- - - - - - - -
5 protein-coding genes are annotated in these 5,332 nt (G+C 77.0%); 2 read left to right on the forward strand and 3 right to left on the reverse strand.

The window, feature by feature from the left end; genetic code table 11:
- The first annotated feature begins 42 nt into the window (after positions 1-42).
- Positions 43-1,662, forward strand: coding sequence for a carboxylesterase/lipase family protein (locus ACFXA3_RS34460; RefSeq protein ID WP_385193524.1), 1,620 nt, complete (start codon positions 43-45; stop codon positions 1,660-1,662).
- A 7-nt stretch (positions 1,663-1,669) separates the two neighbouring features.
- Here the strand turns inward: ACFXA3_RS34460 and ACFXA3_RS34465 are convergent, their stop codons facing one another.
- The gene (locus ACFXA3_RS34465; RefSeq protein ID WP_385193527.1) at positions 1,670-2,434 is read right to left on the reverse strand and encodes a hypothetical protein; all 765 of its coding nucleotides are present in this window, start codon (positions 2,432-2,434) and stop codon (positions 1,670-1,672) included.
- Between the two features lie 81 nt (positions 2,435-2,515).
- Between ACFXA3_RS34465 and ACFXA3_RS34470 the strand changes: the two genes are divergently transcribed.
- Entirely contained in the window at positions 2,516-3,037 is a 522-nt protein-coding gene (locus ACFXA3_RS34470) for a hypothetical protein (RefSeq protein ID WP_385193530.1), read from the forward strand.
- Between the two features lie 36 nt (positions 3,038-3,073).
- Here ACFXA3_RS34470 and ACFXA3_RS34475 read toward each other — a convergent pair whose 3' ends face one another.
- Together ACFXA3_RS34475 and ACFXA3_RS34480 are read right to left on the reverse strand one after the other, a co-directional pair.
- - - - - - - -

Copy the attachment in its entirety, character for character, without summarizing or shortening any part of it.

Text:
5 protein-coding genes are annotated in these 5,332 nt (G+C 77.0%); 2 read left to right on the forward strand and 3 right to left on the reverse strand.

The window, feature by feature from the left end; genetic code table 11:
- The first annotated feature begins 42 nt into the window (after positions 1-42).
- Positions 43-1,662, forward strand: coding sequence for a carboxylesterase/lipase family protein (locus ACFXA3_RS34460; RefSeq protein ID WP_385193524.1), 1,620 nt, complete (start codon positions 43-45; stop codon positions 1,660-1,662).
- A 7-nt stretch (positions 1,663-1,669) separates the two neighbouring features.
- Here the strand turns inward: ACFXA3_RS34460 and ACFXA3_RS34465 are convergent, their stop codons facing one another.
- The gene (locus ACFXA3_RS34465; RefSeq protein ID WP_385193527.1) at positions 1,670-2,434 is read right to left on the reverse strand and encodes a hypothetical protein; all 765 of its coding nucleotides are present in this window, start codon (positions 2,432-2,434) and stop codon (positions 1,670-1,672) included.
- Between the two features lie 81 nt (positions 2,435-2,515).
- Between ACFXA3_RS34465 and ACFXA3_RS34470 the strand changes: the two genes are divergently transcribed.
- Entirely contained in the window at positions 2,516-3,037 is a 522-nt protein-coding gene (locus ACFXA3_RS34470) for a hypothetical protein (RefSeq protein ID WP_385193530.1), read from the forward strand.
- Between the two features lie 36 nt (positions 3,038-3,073).
- Here ACFXA3_RS34470 and ACFXA3_RS34475 read toward each other — a convergent pair whose 3' ends face one another.
- Together ACFXA3_RS34475 and ACFXA3_RS34480 are read right to left on the reverse strand one after the other, a co-directional pair.